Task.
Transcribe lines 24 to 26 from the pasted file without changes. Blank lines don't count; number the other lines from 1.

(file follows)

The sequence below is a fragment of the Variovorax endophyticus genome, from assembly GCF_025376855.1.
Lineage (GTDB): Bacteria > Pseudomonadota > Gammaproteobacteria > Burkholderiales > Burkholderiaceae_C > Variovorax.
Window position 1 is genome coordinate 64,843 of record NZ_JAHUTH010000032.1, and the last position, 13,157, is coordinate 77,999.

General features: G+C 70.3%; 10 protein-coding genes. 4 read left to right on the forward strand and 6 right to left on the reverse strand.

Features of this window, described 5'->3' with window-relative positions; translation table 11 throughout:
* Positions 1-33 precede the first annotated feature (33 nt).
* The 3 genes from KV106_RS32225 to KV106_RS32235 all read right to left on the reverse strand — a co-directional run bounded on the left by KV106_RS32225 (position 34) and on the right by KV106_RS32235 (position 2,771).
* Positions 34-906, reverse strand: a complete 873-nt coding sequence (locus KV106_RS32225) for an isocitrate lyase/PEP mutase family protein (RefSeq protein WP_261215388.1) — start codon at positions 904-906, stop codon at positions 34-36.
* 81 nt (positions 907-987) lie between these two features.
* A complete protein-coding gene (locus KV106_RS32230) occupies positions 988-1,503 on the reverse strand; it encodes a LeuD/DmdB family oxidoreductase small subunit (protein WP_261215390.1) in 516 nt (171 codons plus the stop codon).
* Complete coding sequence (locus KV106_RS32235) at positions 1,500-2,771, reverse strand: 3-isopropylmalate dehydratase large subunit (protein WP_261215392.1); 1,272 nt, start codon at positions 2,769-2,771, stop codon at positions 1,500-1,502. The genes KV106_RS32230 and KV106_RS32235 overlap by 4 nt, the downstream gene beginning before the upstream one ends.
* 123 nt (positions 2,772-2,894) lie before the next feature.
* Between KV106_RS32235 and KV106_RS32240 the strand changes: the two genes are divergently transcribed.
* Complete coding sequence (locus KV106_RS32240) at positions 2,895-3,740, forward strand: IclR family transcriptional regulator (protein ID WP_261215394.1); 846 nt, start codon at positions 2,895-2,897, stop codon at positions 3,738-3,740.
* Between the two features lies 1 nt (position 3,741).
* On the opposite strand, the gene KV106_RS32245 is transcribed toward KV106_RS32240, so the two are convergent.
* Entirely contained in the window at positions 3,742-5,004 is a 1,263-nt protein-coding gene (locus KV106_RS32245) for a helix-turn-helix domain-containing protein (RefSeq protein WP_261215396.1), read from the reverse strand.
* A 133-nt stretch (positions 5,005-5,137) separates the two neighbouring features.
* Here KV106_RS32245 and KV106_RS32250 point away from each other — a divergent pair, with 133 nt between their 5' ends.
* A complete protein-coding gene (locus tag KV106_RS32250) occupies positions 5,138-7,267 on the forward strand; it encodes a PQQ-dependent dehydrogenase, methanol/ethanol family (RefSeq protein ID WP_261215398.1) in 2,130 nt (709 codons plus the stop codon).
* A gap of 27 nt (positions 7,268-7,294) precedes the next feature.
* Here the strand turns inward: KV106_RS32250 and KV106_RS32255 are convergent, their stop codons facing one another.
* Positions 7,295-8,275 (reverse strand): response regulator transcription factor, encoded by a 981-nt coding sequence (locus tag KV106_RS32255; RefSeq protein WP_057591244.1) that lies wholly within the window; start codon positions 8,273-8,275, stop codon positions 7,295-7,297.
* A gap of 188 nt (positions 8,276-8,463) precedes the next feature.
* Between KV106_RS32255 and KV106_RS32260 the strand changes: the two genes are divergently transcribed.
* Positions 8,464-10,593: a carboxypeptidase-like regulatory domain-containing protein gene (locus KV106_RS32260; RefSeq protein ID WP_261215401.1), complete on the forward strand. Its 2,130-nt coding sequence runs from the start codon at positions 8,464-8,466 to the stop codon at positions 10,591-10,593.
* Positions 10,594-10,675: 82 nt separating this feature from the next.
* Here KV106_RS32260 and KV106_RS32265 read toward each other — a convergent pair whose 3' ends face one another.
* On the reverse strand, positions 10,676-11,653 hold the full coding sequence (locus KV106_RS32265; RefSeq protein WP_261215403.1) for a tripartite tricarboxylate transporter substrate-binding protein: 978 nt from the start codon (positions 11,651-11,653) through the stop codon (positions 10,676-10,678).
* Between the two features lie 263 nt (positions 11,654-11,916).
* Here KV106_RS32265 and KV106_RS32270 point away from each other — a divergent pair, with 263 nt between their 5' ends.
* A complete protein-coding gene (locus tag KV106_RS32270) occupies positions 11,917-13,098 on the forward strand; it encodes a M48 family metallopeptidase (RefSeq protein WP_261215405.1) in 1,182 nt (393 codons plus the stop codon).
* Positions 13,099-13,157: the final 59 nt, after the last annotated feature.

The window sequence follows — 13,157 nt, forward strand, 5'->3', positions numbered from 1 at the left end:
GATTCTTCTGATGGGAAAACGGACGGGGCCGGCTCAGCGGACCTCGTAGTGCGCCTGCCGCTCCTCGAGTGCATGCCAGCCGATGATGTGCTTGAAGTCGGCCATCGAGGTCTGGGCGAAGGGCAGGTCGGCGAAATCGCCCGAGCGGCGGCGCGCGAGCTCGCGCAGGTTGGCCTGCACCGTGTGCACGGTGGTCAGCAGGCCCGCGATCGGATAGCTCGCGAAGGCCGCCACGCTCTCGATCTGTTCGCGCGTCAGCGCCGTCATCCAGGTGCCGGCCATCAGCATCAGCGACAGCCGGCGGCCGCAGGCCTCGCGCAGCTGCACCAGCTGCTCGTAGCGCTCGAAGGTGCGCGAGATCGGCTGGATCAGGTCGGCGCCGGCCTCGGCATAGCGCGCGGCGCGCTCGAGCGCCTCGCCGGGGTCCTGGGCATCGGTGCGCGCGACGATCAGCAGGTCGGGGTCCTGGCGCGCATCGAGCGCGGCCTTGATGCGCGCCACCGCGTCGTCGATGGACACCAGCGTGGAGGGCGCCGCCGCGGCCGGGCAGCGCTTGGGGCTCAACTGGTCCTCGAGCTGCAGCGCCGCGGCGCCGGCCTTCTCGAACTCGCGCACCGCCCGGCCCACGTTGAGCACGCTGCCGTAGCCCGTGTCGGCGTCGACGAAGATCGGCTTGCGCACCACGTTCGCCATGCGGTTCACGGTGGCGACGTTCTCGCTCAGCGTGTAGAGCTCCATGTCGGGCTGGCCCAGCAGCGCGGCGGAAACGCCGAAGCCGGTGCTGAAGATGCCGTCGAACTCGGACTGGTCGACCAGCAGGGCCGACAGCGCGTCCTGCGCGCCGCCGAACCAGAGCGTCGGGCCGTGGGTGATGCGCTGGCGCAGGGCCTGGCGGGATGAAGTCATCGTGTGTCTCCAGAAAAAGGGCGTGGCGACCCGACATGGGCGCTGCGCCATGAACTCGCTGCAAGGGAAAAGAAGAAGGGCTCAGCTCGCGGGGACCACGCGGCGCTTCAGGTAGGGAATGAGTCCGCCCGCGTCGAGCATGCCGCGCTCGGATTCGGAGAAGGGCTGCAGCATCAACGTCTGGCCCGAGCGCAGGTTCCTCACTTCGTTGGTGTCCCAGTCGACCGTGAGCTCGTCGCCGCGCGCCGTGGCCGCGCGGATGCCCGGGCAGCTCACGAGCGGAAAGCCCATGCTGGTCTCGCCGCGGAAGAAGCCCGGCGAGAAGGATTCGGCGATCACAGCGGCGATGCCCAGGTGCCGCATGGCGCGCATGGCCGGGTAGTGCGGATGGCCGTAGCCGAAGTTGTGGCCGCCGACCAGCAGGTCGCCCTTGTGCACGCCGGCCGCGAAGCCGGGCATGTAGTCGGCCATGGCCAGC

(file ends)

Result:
* A gap of 188 nt (positions 8,276-8,463) precedes the next feature.
* Between KV106_RS32255 and KV106_RS32260 the strand changes: the two genes are divergently transcribed.
* Positions 8,464-10,593: a carboxypeptidase-like regulatory domain-containing protein gene (locus KV106_RS32260; RefSeq protein ID WP_261215401.1), complete on the forward strand. Its 2,130-nt coding sequence runs from the start codon at positions 8,464-8,466 to the stop codon at positions 10,591-10,593.